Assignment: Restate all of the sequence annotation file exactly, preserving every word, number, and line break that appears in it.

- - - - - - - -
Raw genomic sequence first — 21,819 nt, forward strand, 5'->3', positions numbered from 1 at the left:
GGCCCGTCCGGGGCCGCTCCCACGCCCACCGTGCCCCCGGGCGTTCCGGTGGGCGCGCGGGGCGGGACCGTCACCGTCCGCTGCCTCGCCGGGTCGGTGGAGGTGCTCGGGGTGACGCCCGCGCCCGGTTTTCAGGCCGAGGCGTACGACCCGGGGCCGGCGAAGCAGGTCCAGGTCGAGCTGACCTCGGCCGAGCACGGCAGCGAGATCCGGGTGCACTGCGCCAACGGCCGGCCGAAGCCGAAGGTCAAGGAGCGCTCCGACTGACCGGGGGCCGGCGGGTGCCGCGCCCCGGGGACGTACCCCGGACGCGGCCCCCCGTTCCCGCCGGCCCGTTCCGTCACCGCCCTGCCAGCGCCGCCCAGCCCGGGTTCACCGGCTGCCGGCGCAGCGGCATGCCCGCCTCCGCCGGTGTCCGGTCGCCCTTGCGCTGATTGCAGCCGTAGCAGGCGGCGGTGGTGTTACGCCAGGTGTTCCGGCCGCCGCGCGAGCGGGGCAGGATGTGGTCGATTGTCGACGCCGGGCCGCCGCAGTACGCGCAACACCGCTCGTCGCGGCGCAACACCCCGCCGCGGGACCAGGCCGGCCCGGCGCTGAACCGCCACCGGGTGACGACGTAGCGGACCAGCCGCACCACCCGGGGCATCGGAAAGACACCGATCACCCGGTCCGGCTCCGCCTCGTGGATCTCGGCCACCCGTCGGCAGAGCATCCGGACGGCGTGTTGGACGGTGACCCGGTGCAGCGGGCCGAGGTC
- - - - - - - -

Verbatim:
Raw genomic sequence first — 21,819 nt, forward strand, 5'->3', positions numbered from 1 at the left:
GGCCCGTCCGGGGCCGCTCCCACGCCCACCGTGCCCCCGGGCGTTCCGGTGGGCGCGCGGGGCGGGACCGTCACCGTCCGCTGCCTCGCCGGGTCGGTGGAGGTGCTCGGGGTGACGCCCGCGCCCGGTTTTCAGGCCGAGGCGTACGACCCGGGGCCGGCGAAGCAGGTCCAGGTCGAGCTGACCTCGGCCGAGCACGGCAGCGAGATCCGGGTGCACTGCGCCAACGGCCGGCCGAAGCCGAAGGTCAAGGAGCGCTCCGACTGACCGGGGGCCGGCGGGTGCCGCGCCCCGGGGACGTACCCCGGACGCGGCCCCCCGTTCCCGCCGGCCCGTTCCGTCACCGCCCTGCCAGCGCCGCCCAGCCCGGGTTCACCGGCTGCCGGCGCAGCGGCATGCCCGCCTCCGCCGGTGTCCGGTCGCCCTTGCGCTGATTGCAGCCGTAGCAGGCGGCGGTGGTGTTACGCCAGGTGTTCCGGCCGCCGCGCGAGCGGGGCAGGATGTGGTCGATTGTCGACGCCGGGCCGCCGCAGTACGCGCAACACCGCTCGTCGCGGCGCAACACCCCGCCGCGGGACCAGGCCGGCCCGGCGCTGAACCGCCACCGGGTGACGACGTAGCGGACCAGCCGCACCACCCGGGGCATCGGAAAGACACCGATCACCCGGTCCGGCTCCGCCTCGTGGATCTCGGCCACCCGTCGGCAGAGCATCCGGACGGCGTGTTGGACGGTGACCCGGTGCAGCGGGCCGAGGTC